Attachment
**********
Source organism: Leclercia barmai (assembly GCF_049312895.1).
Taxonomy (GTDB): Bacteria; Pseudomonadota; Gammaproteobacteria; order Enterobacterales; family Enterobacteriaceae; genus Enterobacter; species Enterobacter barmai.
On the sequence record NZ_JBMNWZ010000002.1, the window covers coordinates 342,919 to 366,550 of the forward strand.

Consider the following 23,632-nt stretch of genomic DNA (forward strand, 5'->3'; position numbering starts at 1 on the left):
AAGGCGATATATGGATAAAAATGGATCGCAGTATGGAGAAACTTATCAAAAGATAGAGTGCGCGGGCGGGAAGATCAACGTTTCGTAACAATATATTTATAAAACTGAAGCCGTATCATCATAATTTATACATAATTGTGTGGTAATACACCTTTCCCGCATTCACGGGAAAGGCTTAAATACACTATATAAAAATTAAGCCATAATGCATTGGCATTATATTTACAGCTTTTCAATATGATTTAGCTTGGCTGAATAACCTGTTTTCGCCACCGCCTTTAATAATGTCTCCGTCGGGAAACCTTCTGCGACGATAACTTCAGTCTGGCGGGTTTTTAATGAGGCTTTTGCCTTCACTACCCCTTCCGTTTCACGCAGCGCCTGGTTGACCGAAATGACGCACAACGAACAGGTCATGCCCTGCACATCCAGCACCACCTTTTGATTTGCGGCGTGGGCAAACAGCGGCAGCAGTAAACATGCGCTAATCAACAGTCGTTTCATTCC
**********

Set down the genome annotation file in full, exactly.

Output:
Source organism: Leclercia barmai (assembly GCF_049312895.1).
Taxonomy (GTDB): Bacteria; Pseudomonadota; Gammaproteobacteria; order Enterobacterales; family Enterobacteriaceae; genus Enterobacter; species Enterobacter barmai.
On the sequence record NZ_JBMNWZ010000002.1, the window covers coordinates 342,919 to 366,550 of the forward strand.

Consider the following 23,632-nt stretch of genomic DNA (forward strand, 5'->3'; position numbering starts at 1 on the left):
AAGGCGATATATGGATAAAAATGGATCGCAGTATGGAGAAACTTATCAAAAGATAGAGTGCGCGGGCGGGAAGATCAACGTTTCGTAACAATATATTTATAAAACTGAAGCCGTATCATCATAATTTATACATAATTGTGTGGTAATACACCTTTCCCGCATTCACGGGAAAGGCTTAAATACACTATATAAAAATTAAGCCATAATGCATTGGCATTATATTTACAGCTTTTCAATATGATTTAGCTTGGCTGAATAACCTGTTTTCGCCACCGCCTTTAATAATGTCTCCGTCGGGAAACCTTCTGCGACGATAACTTCAGTCTGGCGGGTTTTTAATGAGGCTTTTGCCTTCACTACCCCTTCCGTTTCACGCAGCGCCTGGTTGACCGAAATGACGCACAACGAACAGGTCATGCCCTGCACATCCAGCACCACCTTTTGATTTGCGGCGTGGGCAAACAGCGGCAGCAGTAAACATGCGCTAATCAACAGTCGTTTCATTCC